By Kaylyn Kluck
Hollywood investors may need to start paying more attention to University of Iowa research.
Since the summer of 2013, UI Assistant Professor of business Kang Zhao and UI graduate student Michael Lash have tried to find a reliable way to predict the profitability of film releases. Their shared interests in movies and big data inspired them to develop a unique way for determining box-office success.
Nothing like this has been studied before; no one has tried to predict the profitability of movies, and most studies try to predict the success of a film very late in production, when there is little an investor can do, Zhao said.
“What we’re trying to do, from a research perspective, is predict the profitability of movies at a very early stage,” he said.
The patterns in the data revealed the biggest factor in movie profitability is pairing actors and directors who have a history of making successful films together.
“The previous profitability record of actors certainly matters, but it’s not as important as the team perspective,” Zhao said.
The second most important factor is the director’s ability to bring revenue to a movie.
“So you say JJ Abrams or you say Steven Spielberg, and I think that has a large effect on the crowd that’s going to see a movie,” Lash said.
Zhao and Lash define a profitable movie as one that makes more than $7.3 million in profit. They found that segmenting a movie’s audience, such as through age restrictions, is the biggest way to hurt profitability. Drama, war, and foreign films are less likely to turn a profit, and rating is also a factor.
“An R-rating is limiting in the sense that not everyone can go see it, and maybe not everybody wants to go see that,” Lash said.
The researchers have predicted what movies will be successful in 2016. Their top pick is the upcoming Disney release Zootopia, which the algorithm says has a greater than 50 percent chance of being profitable.
“We looked at the ‘what’s hot’ each year sort of factor,” Lash said. “The animation genre has been hot lately with Frozen and stuff like that.”
Nick Street, the head of the Tippie College of Business Management Sciences Department, said Zhao and Lash’s study represents what their researchers are able to do.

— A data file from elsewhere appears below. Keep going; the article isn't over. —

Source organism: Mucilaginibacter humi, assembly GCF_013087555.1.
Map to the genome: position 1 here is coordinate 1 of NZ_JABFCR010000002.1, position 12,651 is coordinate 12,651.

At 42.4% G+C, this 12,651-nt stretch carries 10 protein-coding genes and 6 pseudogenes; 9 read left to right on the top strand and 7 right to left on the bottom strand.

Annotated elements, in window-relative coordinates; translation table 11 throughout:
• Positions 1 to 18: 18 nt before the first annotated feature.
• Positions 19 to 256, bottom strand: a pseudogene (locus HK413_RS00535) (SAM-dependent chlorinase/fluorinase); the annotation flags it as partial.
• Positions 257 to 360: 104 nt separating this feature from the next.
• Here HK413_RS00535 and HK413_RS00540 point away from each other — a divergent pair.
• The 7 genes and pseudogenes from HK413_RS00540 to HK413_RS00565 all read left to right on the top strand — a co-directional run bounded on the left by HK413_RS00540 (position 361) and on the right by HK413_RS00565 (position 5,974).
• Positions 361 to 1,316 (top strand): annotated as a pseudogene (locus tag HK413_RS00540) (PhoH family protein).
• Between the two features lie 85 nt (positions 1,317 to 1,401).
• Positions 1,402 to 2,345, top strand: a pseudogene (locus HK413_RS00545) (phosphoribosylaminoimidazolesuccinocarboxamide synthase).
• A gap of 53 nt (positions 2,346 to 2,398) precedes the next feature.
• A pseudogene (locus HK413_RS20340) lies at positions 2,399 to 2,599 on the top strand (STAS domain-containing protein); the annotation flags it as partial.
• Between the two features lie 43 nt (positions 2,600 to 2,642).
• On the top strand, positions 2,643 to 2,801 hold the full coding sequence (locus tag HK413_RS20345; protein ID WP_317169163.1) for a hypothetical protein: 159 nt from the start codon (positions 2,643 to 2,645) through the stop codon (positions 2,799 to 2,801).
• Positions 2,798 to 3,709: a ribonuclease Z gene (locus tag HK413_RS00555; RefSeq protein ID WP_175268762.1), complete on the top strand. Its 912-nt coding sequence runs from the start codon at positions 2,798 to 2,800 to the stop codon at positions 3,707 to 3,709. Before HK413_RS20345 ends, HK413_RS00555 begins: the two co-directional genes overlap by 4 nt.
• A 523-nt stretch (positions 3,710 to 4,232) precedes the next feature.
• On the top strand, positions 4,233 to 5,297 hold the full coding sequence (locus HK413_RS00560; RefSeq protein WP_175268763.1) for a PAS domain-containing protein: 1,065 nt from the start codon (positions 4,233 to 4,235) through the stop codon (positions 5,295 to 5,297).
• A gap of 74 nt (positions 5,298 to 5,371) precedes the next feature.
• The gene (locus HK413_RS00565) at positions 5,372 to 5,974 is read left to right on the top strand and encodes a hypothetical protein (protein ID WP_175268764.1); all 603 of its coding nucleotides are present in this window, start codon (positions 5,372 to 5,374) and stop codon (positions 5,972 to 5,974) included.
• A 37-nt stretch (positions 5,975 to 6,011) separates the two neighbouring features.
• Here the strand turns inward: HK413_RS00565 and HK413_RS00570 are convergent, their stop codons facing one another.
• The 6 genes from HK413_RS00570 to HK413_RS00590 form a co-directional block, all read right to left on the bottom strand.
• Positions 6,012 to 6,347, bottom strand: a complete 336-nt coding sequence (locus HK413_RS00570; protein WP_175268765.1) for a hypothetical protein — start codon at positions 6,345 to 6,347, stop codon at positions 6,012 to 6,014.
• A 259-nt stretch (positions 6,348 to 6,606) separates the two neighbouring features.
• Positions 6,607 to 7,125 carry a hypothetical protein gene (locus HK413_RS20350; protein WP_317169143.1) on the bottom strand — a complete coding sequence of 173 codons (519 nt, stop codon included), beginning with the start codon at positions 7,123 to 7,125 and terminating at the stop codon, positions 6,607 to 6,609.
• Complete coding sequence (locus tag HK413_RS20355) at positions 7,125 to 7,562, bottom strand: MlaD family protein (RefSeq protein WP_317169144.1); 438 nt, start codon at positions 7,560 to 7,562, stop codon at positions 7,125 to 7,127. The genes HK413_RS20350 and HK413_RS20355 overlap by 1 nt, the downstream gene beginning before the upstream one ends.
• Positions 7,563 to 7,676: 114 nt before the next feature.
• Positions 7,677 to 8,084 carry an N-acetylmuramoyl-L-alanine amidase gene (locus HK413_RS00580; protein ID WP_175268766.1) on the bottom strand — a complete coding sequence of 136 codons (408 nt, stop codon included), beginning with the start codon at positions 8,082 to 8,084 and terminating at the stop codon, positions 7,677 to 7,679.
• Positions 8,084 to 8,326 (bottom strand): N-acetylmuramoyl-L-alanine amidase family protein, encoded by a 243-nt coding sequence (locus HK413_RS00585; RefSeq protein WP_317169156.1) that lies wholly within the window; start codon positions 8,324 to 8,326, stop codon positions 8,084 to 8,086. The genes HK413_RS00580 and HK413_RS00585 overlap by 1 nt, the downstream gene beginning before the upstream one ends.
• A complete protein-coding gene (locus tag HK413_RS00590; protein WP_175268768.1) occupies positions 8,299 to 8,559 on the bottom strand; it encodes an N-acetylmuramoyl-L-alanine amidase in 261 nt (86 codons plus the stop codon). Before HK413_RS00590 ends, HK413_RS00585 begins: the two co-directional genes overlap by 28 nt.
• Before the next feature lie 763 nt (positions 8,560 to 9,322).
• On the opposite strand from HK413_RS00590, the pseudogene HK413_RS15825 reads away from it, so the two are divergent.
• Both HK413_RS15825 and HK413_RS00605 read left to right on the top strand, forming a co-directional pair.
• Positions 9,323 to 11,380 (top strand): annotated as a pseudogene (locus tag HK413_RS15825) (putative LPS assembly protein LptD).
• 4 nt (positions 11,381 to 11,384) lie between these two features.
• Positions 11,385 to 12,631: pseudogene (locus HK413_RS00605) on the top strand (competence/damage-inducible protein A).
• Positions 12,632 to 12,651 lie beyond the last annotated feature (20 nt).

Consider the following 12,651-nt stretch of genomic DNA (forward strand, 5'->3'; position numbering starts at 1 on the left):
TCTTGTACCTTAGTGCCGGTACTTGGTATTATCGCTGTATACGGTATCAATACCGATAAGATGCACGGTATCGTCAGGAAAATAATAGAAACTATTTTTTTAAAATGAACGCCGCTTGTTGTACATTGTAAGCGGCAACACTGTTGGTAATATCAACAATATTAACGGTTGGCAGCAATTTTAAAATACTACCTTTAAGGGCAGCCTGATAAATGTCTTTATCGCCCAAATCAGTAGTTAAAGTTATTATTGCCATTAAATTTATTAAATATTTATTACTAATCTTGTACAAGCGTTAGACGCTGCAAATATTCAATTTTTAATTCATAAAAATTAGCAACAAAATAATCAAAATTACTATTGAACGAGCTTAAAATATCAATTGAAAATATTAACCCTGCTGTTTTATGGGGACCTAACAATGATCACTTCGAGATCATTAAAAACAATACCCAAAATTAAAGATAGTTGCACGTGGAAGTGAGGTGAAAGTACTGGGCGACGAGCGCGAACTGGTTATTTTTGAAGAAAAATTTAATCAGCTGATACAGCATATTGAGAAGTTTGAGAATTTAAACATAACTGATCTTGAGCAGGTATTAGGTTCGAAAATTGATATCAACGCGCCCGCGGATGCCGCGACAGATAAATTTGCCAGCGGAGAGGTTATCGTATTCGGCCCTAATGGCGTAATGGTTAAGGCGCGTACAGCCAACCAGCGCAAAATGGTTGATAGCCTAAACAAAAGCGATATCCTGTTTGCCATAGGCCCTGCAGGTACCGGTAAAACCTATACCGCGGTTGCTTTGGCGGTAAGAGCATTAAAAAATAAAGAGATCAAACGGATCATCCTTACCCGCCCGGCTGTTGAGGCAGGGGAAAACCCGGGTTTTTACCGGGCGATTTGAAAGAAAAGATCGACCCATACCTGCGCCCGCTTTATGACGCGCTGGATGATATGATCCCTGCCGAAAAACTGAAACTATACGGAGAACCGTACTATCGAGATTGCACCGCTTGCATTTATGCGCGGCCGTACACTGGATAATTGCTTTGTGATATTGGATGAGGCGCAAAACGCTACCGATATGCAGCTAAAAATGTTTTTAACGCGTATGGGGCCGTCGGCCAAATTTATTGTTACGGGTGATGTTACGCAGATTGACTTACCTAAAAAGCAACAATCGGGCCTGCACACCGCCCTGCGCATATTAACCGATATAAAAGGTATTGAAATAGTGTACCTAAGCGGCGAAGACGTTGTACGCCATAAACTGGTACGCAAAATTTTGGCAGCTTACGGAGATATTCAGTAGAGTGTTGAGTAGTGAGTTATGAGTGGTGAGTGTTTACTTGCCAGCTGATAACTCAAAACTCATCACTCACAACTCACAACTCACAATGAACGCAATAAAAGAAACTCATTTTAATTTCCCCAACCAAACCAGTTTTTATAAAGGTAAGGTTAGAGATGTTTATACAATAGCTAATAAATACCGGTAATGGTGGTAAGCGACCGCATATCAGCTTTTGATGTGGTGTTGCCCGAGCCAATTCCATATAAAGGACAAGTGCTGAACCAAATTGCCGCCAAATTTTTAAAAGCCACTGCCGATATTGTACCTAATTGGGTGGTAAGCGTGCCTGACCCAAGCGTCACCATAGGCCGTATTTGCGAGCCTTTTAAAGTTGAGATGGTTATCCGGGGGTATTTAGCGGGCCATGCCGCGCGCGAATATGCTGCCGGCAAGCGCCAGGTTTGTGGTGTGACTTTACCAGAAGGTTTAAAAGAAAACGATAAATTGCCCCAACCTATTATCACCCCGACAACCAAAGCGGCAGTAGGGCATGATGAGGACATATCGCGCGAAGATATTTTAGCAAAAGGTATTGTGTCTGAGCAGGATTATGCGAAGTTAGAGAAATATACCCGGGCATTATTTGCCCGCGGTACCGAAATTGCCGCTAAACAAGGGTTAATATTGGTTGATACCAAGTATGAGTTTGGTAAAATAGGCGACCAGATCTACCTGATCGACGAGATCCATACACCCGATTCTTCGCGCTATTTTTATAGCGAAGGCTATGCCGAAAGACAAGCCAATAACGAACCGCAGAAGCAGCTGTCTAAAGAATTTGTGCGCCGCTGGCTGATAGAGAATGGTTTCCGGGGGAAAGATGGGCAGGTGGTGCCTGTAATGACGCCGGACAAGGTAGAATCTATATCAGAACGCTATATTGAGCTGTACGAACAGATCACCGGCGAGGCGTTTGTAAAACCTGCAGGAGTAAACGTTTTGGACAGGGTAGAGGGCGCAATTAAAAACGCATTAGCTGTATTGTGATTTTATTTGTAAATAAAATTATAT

“This is a nice example of data-mining computer science,” he said, “People working on specific business-related problems in a way other people don’t know how to predict.”
Because manually copying and pasting data from thousands of movies would be impossible, Lash had to create a code that would automatically collect statistics.
“I built what’s called a web scraper to scrape lots of data from a site called Box Office Mojo, and later augmented that to scrape additional information from IMDB,” he said. “We now have, I think, morethan 16,000 or 17,000 movies in our data base.”
The researchers said they used an algorithm called “random forest” to predict profitability.
“We outsourced this prediction job to tens of thousands of prediction trees, and had them decide what is the best outcome,” Zhao said.
So far, they’ve found their algorithm to be pretty accurate with movies that have been released in 2016.
“I looked at the freely-available information that the internet had circulated on movies that had already come out, and I was like, OK, it looks like we’re doing pretty good,” Lash said.
The researchers said a few firms in Hollywood have already taken an interest in their findings.
“It does have potential to be used for purposes other than research,” Zhao said. “We’re just trying to do it for fun. We have more information than we could use.”